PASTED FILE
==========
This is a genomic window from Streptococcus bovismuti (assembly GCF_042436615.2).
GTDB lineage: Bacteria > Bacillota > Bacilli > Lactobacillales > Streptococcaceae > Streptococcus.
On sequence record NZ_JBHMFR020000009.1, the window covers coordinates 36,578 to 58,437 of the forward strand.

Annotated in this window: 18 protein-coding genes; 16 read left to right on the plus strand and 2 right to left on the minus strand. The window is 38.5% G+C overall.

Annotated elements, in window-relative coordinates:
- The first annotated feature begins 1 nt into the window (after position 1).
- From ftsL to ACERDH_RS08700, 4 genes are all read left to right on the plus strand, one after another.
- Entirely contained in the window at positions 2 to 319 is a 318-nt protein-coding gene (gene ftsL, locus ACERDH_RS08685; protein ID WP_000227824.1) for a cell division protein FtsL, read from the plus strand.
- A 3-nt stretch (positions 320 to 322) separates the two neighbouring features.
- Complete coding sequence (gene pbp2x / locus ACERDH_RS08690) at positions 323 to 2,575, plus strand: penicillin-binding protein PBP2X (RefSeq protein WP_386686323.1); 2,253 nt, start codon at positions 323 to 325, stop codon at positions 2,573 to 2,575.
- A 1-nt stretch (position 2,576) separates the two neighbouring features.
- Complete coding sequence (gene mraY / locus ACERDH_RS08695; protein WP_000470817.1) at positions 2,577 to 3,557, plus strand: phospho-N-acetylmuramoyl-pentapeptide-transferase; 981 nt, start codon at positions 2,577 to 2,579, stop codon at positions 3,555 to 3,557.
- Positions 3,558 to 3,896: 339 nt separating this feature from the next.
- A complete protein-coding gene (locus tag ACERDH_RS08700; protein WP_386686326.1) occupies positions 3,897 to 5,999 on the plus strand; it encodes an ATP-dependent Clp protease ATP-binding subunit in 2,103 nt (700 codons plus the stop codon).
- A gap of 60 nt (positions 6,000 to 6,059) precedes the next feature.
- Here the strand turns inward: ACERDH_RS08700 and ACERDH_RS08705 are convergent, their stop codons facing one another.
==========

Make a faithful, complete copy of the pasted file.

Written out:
This is a genomic window from Streptococcus bovismuti (assembly GCF_042436615.2).
GTDB lineage: Bacteria > Bacillota > Bacilli > Lactobacillales > Streptococcaceae > Streptococcus.
On sequence record NZ_JBHMFR020000009.1, the window covers coordinates 36,578 to 58,437 of the forward strand.

Annotated in this window: 18 protein-coding genes; 16 read left to right on the plus strand and 2 right to left on the minus strand. The window is 38.5% G+C overall.

Annotated elements, in window-relative coordinates:
- The first annotated feature begins 1 nt into the window (after position 1).
- From ftsL to ACERDH_RS08700, 4 genes are all read left to right on the plus strand, one after another.
- Entirely contained in the window at positions 2 to 319 is a 318-nt protein-coding gene (gene ftsL, locus ACERDH_RS08685; protein ID WP_000227824.1) for a cell division protein FtsL, read from the plus strand.
- A 3-nt stretch (positions 320 to 322) separates the two neighbouring features.
- Complete coding sequence (gene pbp2x / locus ACERDH_RS08690) at positions 323 to 2,575, plus strand: penicillin-binding protein PBP2X (RefSeq protein WP_386686323.1); 2,253 nt, start codon at positions 323 to 325, stop codon at positions 2,573 to 2,575.
- A 1-nt stretch (position 2,576) separates the two neighbouring features.
- Complete coding sequence (gene mraY / locus ACERDH_RS08695; protein WP_000470817.1) at positions 2,577 to 3,557, plus strand: phospho-N-acetylmuramoyl-pentapeptide-transferase; 981 nt, start codon at positions 2,577 to 2,579, stop codon at positions 3,555 to 3,557.
- Positions 3,558 to 3,896: 339 nt separating this feature from the next.
- A complete protein-coding gene (locus tag ACERDH_RS08700; protein WP_386686326.1) occupies positions 3,897 to 5,999 on the plus strand; it encodes an ATP-dependent Clp protease ATP-binding subunit in 2,103 nt (700 codons plus the stop codon).
- A gap of 60 nt (positions 6,000 to 6,059) precedes the next feature.
- Here the strand turns inward: ACERDH_RS08700 and ACERDH_RS08705 are convergent, their stop codons facing one another.